The Small-seq protocol incorporates unique molecular identifiers (UMIs), which tag small RNAs with a unique sequence prior to PCR amplification. UMIs are often used to improve the accuracy of RNA quantification as they can reduce cDNA amplification bias by removing duplicates19,20. This enabled us to measure what effect UMI deduplication had on read lengths and the abundance of each type of isomiR (Supplementary Figs. 58). A consistent shift in proportions was evident across nearly all isomiR categories and cell types, with a decrease in canonical miRNAs relative to isomiRs after UMI deduplication (Supplementary Fig. 5). Conversely, most isomiR categories had a minor increase in representation, with the largest changes occurring in the naïve and primed embryonic stem cells. For example, in the naïve embryonic stem cells the relative abundance of 5′ altered isomiRs was increased from 10.2 to 17.5% after UMI deduplication, which may have significant implications as 5′ modifications are generally believed to alter a miRNAs’ regulatory targets. Interestingly, UMI deduplication led to a relative decrease in 3′ templated extensions ( +) in the naïve embryonic cells despite increases in all other cell types. Overall, this data indicates that biases introduced during PCR can not only affect miRNA quantification but also the relative abundance of specific isomiRs.

IsomiR processing is likely regulated by cell autonomous mechanisms

We then re-analyzed isomiRs by their 5′ and 3′ templated locations and adenine/uridine additions, but this time separating isomiRs by their miRNA gene (Fig. 3). We found that different miRNAs exhibited unique patterns of isomiR expression both at the 5′ and 3′ ends.

Figure 3
figure 3

Comparison of 5′ and 3′ isomiRs in miRNAs that are highly expressed across multiple cell types. Shows the relative templated nucleotide position of miRNAs (averaged) at the 5′ end (blue) or 3′ end (green), with respect to the canonical miRNA (according to miRbase). Non-templated additions for Adenine and Uridine are also shown (red). Expression levels (purple) are shown below as percent of total miRNA expression on a log scale. miRNAs with absent plots were either not expressed or did not pass filter criteria. 3′UT: 3′ Non-templated addition. ES Embryonic stem cell.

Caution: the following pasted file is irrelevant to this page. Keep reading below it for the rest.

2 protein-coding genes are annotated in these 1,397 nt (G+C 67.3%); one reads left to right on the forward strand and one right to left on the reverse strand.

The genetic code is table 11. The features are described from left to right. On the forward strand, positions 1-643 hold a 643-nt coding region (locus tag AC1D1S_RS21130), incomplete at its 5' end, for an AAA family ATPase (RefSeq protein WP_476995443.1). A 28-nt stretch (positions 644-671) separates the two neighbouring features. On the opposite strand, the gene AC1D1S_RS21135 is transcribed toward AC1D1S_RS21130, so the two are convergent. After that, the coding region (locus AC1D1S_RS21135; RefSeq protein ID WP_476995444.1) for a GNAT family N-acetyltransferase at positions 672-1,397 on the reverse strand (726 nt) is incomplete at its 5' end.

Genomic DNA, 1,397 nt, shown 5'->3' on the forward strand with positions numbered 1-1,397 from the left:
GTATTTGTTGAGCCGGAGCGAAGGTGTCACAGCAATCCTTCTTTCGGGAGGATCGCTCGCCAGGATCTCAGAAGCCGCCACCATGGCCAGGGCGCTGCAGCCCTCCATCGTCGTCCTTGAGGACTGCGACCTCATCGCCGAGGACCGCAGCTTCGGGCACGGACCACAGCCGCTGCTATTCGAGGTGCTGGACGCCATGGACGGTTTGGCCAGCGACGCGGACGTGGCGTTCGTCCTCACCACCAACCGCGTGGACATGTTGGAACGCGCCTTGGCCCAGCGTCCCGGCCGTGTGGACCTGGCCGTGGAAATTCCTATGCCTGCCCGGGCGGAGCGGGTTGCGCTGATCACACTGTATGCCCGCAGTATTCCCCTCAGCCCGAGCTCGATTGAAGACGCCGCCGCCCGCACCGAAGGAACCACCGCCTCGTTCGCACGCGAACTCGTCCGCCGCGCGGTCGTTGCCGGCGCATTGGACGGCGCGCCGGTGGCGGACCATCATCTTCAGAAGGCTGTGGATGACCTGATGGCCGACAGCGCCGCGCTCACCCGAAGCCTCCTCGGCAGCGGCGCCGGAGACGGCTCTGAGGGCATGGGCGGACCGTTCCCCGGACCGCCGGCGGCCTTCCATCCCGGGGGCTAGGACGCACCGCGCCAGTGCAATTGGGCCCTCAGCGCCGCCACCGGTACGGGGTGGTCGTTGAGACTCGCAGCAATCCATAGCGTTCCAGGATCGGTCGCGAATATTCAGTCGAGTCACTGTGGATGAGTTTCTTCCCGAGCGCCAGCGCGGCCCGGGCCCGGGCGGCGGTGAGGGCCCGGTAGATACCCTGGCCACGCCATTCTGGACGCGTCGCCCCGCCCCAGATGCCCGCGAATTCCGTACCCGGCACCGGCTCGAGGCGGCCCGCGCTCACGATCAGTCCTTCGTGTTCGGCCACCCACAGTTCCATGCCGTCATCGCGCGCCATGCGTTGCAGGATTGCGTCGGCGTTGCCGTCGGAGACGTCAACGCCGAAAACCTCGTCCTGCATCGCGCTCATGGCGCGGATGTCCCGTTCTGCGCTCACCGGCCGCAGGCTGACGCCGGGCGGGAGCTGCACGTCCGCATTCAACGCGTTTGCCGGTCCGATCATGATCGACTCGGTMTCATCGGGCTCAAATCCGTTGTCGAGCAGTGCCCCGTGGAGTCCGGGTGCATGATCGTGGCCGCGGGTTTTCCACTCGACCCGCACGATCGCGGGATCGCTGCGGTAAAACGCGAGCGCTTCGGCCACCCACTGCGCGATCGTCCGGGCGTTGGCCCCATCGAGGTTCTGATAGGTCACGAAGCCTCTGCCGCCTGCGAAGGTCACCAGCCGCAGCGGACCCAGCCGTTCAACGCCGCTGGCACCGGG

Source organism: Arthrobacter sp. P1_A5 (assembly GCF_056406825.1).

Expression levels of 3′ templated variants were clearly different between miRNAs from the same cell type (Fig. 3). We did not identify high levels of 5′ variants in any of the Small-seq cells (glioblastoma or embryonic stem cells) when looking at highly expressed miRNAs (Fig. 3). While non-canonical 5′ variants were pervasive in nearly all miRNAs in HCC cells, K562 cells showed a mixture of some miRNAs being heavily modified at the 5′ end and others not modified at all, suggesting this feature is not likely to be a consequence of cell-wide miRNA degradation.

3′ non-templated additions were generally rare in the most highly expressed miRNAs (Fig. 3). One exception was miR-92a-3p, where in K562 cells, 60.8% of miR-92-3p had at least one non-templated adenine and 20.9% with at least one uridine. This coincided with a high overall expression of the miRNA (76.3%) and suggests adenine additions may contribute to the stabilization of miR-92a-3p in K562 cells which would be consistent with previous studies16. Adenine and relatively lower levels of uridine additions were observed in all cell types for miR-92a-3p, albeit to a lesser extent than K562 cells.

Overall, we observed that the profiles of the relative abundance of different 5′ and 3′ variants were unique to each miRNA, and it appears that both 5′ and 3′ processing may be driven by mechanisms that distinguish between miRNA species.

Several of the miRNA species were expressed across different cell types, which allowed us to compare how isomiR expression profiles might vary in different biological contexts (Fig. 3 and Supplementary Fig. 9). Again, we observed a high degree of similarity between glioblastoma and embryonic stem cells from the Small-seq protocol, however there were clear examples of miRNAs with very different abundances of their respective isomiRs in the K562 and HCC cells. When comparing let-7a-5p between cell types, all cells except K562 cells predominantly expressed this miRNA matching the 3′ position of the canonical form (73.6–93.7% versus 43.8% in K562 cells), with K562 cells showing a gradual decrease in expression from the canonical position to the shortened 3 nt position that is consistent with degradation of this particular miRNA. This apparent degradation was not evident across many other miRNAs in the K562 cells which suggests this miRNA may have been specifically targeted.